I leave, and the screen bangs behind me. The flat Nebraska sky fills with dust and scent as a truck rolls by. Far off I can hear the train as it barrels down the tracks toward his house. It calls, the sound lonely and dark.

I walk, but something makes me turn. And he is there, in the window. Cup of coffee, cigarette. He smiles and turns away.

And then I wake up.

What am I resisting?

The idea that he is forever truly gone.

I loved him with a love that only little girls know for their daddies. He was my hero, and my forever champion. I longed for him. I can still feel the tightness of tears in my chest, the lump in my throat. I can feel the hurt. I can feel the loneliness.

But I can feel the love. How he held me as I cried over lost love, over broken promises and a broken life. How he would walk out of the Vegas sun, the pavement shimmering under his feet. How I would sit and watch him fall asleep each night, drink in hand.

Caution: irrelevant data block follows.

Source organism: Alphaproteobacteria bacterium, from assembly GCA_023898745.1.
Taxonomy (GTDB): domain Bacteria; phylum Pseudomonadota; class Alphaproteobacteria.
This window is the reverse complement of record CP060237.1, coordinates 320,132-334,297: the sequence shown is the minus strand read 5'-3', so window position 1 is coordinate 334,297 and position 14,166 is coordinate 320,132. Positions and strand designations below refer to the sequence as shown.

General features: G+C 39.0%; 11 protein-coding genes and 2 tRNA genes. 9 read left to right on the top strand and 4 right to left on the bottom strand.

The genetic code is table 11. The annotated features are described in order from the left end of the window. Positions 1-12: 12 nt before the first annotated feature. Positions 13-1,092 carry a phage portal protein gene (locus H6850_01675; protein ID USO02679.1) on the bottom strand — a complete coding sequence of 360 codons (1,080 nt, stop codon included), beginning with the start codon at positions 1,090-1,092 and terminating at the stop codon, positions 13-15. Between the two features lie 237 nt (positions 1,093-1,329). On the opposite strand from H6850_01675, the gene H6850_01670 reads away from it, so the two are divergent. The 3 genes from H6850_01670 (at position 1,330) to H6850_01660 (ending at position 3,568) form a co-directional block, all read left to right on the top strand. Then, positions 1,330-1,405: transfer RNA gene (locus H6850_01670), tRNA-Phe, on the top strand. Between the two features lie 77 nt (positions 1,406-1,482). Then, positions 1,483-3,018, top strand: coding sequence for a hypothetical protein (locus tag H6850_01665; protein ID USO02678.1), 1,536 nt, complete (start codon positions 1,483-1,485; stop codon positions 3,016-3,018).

He was, for so long, my hope. He was my daddy. He was my savior.

And long after time and circumstance led me to realize he should have been more and done more,  I still loved him.

And I still do.

And always will.

Sunday, July 7, 2013

Robert Duckworth

When I was 4 my dad took me to Disneyland.

We got on A Small World. I watched as the dolls twirled and turned, sang and danced.

It was too much for me, for my small eyes. I turned my head into my father, smelling his scent- smoke and cologne and sweat. I fell asleep, waking only as he carried me off, my small head cradled by his hand.